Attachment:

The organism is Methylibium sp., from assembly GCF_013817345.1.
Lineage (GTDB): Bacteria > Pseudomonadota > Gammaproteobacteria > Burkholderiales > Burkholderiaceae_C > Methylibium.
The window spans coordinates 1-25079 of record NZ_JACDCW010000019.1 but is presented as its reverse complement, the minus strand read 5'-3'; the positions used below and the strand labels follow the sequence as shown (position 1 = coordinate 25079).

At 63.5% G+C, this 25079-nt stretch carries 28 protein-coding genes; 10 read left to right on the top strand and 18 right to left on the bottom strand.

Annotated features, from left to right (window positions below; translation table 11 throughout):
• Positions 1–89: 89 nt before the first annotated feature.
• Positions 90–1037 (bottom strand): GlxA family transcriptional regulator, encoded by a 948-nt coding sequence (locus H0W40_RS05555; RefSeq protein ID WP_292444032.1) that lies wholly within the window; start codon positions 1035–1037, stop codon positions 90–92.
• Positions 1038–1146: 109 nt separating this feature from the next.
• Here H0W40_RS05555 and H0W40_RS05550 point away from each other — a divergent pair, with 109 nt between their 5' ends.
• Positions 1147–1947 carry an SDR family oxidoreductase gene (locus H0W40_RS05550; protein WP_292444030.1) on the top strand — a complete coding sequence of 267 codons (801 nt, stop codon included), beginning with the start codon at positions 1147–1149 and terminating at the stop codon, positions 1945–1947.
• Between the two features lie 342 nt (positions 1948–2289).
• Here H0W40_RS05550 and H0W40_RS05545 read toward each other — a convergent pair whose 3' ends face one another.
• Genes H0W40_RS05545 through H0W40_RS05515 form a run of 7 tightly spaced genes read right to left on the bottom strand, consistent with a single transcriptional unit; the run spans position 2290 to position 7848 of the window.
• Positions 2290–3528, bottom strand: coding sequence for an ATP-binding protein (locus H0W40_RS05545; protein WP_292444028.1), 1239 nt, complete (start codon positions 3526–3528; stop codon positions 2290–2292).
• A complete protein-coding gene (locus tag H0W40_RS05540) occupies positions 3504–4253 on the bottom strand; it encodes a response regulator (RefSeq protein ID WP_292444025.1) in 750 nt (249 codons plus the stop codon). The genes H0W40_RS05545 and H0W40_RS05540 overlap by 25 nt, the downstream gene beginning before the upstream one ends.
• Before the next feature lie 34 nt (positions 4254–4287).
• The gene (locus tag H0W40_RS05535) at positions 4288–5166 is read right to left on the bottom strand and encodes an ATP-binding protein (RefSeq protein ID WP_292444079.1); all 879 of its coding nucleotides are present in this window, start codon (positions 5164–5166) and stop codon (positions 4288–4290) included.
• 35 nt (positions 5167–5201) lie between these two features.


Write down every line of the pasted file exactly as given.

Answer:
The organism is Methylibium sp., from assembly GCF_013817345.1.
Lineage (GTDB): Bacteria > Pseudomonadota > Gammaproteobacteria > Burkholderiales > Burkholderiaceae_C > Methylibium.
The window spans coordinates 1-25079 of record NZ_JACDCW010000019.1 but is presented as its reverse complement, the minus strand read 5'-3'; the positions used below and the strand labels follow the sequence as shown (position 1 = coordinate 25079).

At 63.5% G+C, this 25079-nt stretch carries 28 protein-coding genes; 10 read left to right on the top strand and 18 right to left on the bottom strand.

Annotated features, from left to right (window positions below; translation table 11 throughout):
• Positions 1–89: 89 nt before the first annotated feature.
• Positions 90–1037 (bottom strand): GlxA family transcriptional regulator, encoded by a 948-nt coding sequence (locus H0W40_RS05555; RefSeq protein ID WP_292444032.1) that lies wholly within the window; start codon positions 1035–1037, stop codon positions 90–92.
• Positions 1038–1146: 109 nt separating this feature from the next.
• Here H0W40_RS05555 and H0W40_RS05550 point away from each other — a divergent pair, with 109 nt between their 5' ends.
• Positions 1147–1947 carry an SDR family oxidoreductase gene (locus H0W40_RS05550; protein WP_292444030.1) on the top strand — a complete coding sequence of 267 codons (801 nt, stop codon included), beginning with the start codon at positions 1147–1149 and terminating at the stop codon, positions 1945–1947.
• Between the two features lie 342 nt (positions 1948–2289).
• Here H0W40_RS05550 and H0W40_RS05545 read toward each other — a convergent pair whose 3' ends face one another.
• Genes H0W40_RS05545 through H0W40_RS05515 form a run of 7 tightly spaced genes read right to left on the bottom strand, consistent with a single transcriptional unit; the run spans position 2290 to position 7848 of the window.
• Positions 2290–3528, bottom strand: coding sequence for an ATP-binding protein (locus H0W40_RS05545; protein WP_292444028.1), 1239 nt, complete (start codon positions 3526–3528; stop codon positions 2290–2292).
• A complete protein-coding gene (locus tag H0W40_RS05540) occupies positions 3504–4253 on the bottom strand; it encodes a response regulator (RefSeq protein ID WP_292444025.1) in 750 nt (249 codons plus the stop codon). The genes H0W40_RS05545 and H0W40_RS05540 overlap by 25 nt, the downstream gene beginning before the upstream one ends.
• Before the next feature lie 34 nt (positions 4254–4287).
• The gene (locus tag H0W40_RS05535) at positions 4288–5166 is read right to left on the bottom strand and encodes an ATP-binding protein (RefSeq protein ID WP_292444079.1); all 879 of its coding nucleotides are present in this window, start codon (positions 5164–5166) and stop codon (positions 4288–4290) included.
• 35 nt (positions 5167–5201) lie between these two features.